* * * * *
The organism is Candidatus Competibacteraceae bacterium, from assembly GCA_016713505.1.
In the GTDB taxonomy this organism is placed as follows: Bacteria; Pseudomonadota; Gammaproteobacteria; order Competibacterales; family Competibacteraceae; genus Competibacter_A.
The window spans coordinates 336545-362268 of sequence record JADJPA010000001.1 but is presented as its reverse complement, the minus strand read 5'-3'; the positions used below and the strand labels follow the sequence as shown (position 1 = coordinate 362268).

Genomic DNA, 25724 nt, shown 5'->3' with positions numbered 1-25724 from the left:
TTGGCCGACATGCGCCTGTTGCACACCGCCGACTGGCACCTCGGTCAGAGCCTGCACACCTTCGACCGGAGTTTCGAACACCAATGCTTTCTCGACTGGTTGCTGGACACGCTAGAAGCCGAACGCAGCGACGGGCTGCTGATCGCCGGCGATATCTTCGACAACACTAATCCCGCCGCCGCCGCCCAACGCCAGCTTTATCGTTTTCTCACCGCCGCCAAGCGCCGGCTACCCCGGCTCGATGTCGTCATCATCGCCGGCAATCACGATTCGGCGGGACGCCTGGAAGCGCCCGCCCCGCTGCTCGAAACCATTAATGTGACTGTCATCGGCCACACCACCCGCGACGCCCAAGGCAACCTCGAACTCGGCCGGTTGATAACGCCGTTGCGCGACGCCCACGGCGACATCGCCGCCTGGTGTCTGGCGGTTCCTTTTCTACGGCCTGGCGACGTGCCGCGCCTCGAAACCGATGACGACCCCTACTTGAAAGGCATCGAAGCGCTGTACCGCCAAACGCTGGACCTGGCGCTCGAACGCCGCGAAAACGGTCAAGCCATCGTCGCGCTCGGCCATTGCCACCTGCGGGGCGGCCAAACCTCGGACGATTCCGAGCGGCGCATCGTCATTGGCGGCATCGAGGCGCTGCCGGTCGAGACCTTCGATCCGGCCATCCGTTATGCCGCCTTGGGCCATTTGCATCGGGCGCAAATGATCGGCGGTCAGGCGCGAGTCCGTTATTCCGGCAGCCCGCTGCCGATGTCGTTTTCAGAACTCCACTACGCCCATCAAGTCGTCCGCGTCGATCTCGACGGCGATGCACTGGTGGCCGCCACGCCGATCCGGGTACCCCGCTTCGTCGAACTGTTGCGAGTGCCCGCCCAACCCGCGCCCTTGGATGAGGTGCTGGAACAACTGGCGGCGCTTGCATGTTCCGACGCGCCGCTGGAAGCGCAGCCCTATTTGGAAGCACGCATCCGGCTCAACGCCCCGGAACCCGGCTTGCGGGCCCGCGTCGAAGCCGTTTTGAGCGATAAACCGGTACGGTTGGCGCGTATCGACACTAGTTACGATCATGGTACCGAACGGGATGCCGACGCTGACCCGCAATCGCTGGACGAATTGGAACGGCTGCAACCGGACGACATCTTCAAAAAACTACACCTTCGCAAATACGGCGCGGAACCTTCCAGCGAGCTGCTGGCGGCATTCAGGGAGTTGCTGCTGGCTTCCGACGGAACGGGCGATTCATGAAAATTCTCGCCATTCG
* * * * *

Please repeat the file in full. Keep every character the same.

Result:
The organism is Candidatus Competibacteraceae bacterium, from assembly GCA_016713505.1.
In the GTDB taxonomy this organism is placed as follows: Bacteria; Pseudomonadota; Gammaproteobacteria; order Competibacterales; family Competibacteraceae; genus Competibacter_A.
The window spans coordinates 336545-362268 of sequence record JADJPA010000001.1 but is presented as its reverse complement, the minus strand read 5'-3'; the positions used below and the strand labels follow the sequence as shown (position 1 = coordinate 362268).

Genomic DNA, 25724 nt, shown 5'->3' with positions numbered 1-25724 from the left:
TTGGCCGACATGCGCCTGTTGCACACCGCCGACTGGCACCTCGGTCAGAGCCTGCACACCTTCGACCGGAGTTTCGAACACCAATGCTTTCTCGACTGGTTGCTGGACACGCTAGAAGCCGAACGCAGCGACGGGCTGCTGATCGCCGGCGATATCTTCGACAACACTAATCCCGCCGCCGCCGCCCAACGCCAGCTTTATCGTTTTCTCACCGCCGCCAAGCGCCGGCTACCCCGGCTCGATGTCGTCATCATCGCCGGCAATCACGATTCGGCGGGACGCCTGGAAGCGCCCGCCCCGCTGCTCGAAACCATTAATGTGACTGTCATCGGCCACACCACCCGCGACGCCCAAGGCAACCTCGAACTCGGCCGGTTGATAACGCCGTTGCGCGACGCCCACGGCGACATCGCCGCCTGGTGTCTGGCGGTTCCTTTTCTACGGCCTGGCGACGTGCCGCGCCTCGAAACCGATGACGACCCCTACTTGAAAGGCATCGAAGCGCTGTACCGCCAAACGCTGGACCTGGCGCTCGAACGCCGCGAAAACGGTCAAGCCATCGTCGCGCTCGGCCATTGCCACCTGCGGGGCGGCCAAACCTCGGACGATTCCGAGCGGCGCATCGTCATTGGCGGCATCGAGGCGCTGCCGGTCGAGACCTTCGATCCGGCCATCCGTTATGCCGCCTTGGGCCATTTGCATCGGGCGCAAATGATCGGCGGTCAGGCGCGAGTCCGTTATTCCGGCAGCCCGCTGCCGATGTCGTTTTCAGAACTCCACTACGCCCATCAAGTCGTCCGCGTCGATCTCGACGGCGATGCACTGGTGGCCGCCACGCCGATCCGGGTACCCCGCTTCGTCGAACTGTTGCGAGTGCCCGCCCAACCCGCGCCCTTGGATGAGGTGCTGGAACAACTGGCGGCGCTTGCATGTTCCGACGCGCCGCTGGAAGCGCAGCCCTATTTGGAAGCACGCATCCGGCTCAACGCCCCGGAACCCGGCTTGCGGGCCCGCGTCGAAGCCGTTTTGAGCGATAAACCGGTACGGTTGGCGCGTATCGACACTAGTTACGATCATGGTACCGAACGGGATGCCGACGCTGACCCGCAATCGCTGGACGAATTGGAACGGCTGCAACCGGACGACATCTTCAAAAAACTACACCTTCGCAAATACGGCGCGGAACCTTCCAGCGAGCTGCTGGCGGCATTCAGGGAGTTGCTGCTGGCTTCCGACGGAACGGGCGATTCATGAAAATTCTCGCCATTCG